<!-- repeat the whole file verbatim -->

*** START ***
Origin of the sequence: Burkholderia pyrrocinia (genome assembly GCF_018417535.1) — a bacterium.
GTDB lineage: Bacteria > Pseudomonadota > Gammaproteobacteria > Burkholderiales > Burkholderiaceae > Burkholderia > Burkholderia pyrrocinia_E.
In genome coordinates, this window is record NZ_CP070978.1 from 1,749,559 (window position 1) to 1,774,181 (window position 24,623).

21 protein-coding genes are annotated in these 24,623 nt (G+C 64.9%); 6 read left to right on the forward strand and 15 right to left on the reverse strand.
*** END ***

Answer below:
Origin of the sequence: Burkholderia pyrrocinia (genome assembly GCF_018417535.1) — a bacterium.
GTDB lineage: Bacteria > Pseudomonadota > Gammaproteobacteria > Burkholderiales > Burkholderiaceae > Burkholderia > Burkholderia pyrrocinia_E.
In genome coordinates, this window is record NZ_CP070978.1 from 1,749,559 (window position 1) to 1,774,181 (window position 24,623).

21 protein-coding genes are annotated in these 24,623 nt (G+C 64.9%); 6 read left to right on the forward strand and 15 right to left on the reverse strand.